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I didn't have any excess cash. What I had was over $150k worth of stock in a brokerage account that I would sell as needed. I also had over $70k in a 401k retirement account that I could access early using the "rule of 55". I prefer to keep my money working for me as much as possible so I don't keep much cash. I did recently set up monthly withdrawals from my 401k so I don't have to sell the individual stock because I'm getting a better rate of return on it. I was comfortable with that. I could live over 15 years on those 2 accounts alone. The rest of my accounts will pretty much grow untouched for many years, barring any unforeseen circumstances of course.
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Old 03-01-2021, 04:53 AM   #28
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I'm not retired yet, and I wrestle with how much cash to have when I walk away in 2 yrs.
When people say they have x # of years of cash, do you calculate that as necessary living expenses, not including planned discretionary spending or total planned spending? To me cash would be cash and not part of my AA nor invested win anything other than money market , otherwise it's part of your AA. I have a large cash value life insurance amount that I can always tap for needed expenses , but is that cash? I personally don't love the lack of growth concept and since I am an income investor it bothers me to not have that money working and creating income. Argghhh ...driving myself crazy again.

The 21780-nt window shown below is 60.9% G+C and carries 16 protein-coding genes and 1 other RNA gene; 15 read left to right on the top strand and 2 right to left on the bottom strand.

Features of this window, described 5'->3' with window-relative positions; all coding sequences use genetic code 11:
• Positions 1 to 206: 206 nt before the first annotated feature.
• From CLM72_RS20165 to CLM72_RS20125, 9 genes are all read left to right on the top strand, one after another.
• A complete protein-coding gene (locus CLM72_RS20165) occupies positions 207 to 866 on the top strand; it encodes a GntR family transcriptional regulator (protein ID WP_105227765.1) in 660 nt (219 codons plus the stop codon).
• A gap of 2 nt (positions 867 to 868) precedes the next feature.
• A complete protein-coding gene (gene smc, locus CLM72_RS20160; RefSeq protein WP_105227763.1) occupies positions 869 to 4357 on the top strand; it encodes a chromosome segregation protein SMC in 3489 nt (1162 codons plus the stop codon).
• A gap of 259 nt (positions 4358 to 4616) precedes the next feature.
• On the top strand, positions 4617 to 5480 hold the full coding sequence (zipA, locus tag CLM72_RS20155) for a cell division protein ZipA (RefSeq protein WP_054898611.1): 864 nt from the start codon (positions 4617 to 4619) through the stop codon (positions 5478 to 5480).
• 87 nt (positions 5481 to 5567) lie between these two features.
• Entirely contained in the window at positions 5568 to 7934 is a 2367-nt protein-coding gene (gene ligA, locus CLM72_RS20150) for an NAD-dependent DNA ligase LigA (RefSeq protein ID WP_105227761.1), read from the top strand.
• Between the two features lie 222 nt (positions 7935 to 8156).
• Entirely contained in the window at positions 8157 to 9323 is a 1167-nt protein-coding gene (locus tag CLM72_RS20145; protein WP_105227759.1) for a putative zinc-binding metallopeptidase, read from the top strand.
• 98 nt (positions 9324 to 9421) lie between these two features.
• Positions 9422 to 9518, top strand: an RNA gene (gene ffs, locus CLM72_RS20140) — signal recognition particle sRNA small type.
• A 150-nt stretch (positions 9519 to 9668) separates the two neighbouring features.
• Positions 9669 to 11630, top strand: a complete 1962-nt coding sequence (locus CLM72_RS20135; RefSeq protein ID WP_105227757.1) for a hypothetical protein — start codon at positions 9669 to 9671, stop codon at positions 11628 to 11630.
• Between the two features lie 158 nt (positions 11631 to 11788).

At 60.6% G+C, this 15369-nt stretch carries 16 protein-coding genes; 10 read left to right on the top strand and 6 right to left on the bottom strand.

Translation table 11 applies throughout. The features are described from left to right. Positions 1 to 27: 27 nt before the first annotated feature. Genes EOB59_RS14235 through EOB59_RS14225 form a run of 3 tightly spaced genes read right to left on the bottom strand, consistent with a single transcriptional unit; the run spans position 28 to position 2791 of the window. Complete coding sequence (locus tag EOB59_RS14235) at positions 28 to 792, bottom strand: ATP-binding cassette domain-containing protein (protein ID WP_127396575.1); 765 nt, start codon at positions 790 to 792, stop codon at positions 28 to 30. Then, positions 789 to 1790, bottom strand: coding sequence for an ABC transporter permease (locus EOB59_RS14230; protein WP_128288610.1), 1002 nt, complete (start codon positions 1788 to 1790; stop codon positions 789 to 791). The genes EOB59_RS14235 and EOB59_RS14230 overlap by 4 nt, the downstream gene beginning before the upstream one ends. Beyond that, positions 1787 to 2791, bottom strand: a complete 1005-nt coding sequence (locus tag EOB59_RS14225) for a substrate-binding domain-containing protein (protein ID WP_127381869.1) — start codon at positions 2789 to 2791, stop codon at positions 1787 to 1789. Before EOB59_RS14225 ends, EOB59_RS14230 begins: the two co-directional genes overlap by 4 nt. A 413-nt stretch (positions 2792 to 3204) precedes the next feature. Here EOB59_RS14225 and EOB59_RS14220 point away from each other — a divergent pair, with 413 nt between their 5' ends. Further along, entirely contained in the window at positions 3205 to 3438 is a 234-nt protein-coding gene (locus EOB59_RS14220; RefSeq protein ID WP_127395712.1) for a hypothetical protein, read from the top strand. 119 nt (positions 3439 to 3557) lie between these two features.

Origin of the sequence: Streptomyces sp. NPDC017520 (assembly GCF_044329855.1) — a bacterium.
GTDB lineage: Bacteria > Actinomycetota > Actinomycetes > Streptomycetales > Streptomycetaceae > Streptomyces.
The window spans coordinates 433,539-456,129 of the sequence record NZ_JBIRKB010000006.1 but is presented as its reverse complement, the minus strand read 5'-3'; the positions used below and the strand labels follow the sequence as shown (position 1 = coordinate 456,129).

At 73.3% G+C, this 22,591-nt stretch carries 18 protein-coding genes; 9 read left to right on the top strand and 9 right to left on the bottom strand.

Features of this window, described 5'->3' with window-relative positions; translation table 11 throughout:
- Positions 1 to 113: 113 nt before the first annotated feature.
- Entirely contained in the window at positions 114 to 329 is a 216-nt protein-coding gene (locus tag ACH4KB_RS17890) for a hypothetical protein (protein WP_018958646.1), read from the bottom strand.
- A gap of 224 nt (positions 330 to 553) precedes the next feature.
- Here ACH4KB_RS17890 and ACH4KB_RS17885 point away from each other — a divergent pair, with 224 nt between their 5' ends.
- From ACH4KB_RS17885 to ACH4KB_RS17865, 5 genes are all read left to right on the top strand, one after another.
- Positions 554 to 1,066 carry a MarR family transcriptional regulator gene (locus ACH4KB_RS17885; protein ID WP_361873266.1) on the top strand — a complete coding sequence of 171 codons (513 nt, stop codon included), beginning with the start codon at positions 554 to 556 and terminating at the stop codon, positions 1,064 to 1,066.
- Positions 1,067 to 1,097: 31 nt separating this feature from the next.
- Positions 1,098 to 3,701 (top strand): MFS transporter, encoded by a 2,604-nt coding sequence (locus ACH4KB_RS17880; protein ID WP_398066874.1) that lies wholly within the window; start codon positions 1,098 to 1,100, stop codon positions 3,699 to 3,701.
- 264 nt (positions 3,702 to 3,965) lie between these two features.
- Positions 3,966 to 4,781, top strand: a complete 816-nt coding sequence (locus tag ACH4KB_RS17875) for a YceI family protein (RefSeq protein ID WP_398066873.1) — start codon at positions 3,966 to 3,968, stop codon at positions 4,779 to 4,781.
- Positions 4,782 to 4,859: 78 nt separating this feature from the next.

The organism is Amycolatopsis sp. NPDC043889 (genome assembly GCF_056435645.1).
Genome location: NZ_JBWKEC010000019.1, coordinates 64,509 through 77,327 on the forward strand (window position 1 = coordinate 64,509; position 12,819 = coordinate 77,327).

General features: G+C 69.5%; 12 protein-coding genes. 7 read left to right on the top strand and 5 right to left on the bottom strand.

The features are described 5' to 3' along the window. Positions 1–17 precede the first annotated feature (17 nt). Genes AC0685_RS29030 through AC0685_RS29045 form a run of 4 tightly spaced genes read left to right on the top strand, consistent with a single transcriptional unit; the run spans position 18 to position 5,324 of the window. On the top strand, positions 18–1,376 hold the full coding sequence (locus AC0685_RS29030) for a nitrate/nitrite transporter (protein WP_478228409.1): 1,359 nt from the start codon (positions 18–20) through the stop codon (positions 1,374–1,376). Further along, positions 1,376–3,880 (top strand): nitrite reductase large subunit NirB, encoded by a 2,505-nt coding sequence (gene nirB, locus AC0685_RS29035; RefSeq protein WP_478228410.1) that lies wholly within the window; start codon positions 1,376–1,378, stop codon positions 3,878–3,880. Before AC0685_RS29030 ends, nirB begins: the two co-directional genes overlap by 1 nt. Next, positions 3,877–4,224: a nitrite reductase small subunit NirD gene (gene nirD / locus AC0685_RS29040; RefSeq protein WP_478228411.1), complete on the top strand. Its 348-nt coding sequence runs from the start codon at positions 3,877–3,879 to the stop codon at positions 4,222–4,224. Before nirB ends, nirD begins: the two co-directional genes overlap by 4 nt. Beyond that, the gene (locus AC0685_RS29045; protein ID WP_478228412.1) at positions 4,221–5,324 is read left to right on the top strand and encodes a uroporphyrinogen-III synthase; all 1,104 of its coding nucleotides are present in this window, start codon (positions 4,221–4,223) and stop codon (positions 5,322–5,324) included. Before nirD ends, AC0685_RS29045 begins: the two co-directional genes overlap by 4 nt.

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Old 03-01-2021, 04:54 AM   #29
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I just retired 1-Feb-21

We have 2 years of Cash sat in the Bank and Gun Safe for FAT FIRE expenses and can easy go to 3 years if need be.

The "Sleep Good At Night Factor" is real.

gamboolman...
BTW - Congrats on your FAT FIRE!
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Old 03-01-2021, 05:07 AM   #30
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Looking back over the last 5 years it looks like we keep about 100k in cash outside of retirement accounts. I keep 2 sets of books. One for total assets and one for core retirement. The core retirement includes tIRA's, Roth's and one of our HSA's for long term growth. DW manages (spends) out of the first category and I manage (cling to) the core retirement accounts.
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Old 03-01-2021, 07:14 AM   #31
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I don’t understand why people do not consider cash as part of their asset allocation.
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Old 03-01-2021, 07:35 AM   #32
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We had 5 or 6 years of expenses in short term bonds and cash. I believe SORR should be considered and mitigated where possible.
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Old 03-01-2021, 07:41 AM   #33
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The whole nine yards... (less physical assets) No equities, no bonds... To be fair, several million was tied up in IRA's and 401'ks but that too was in cash or fixed income.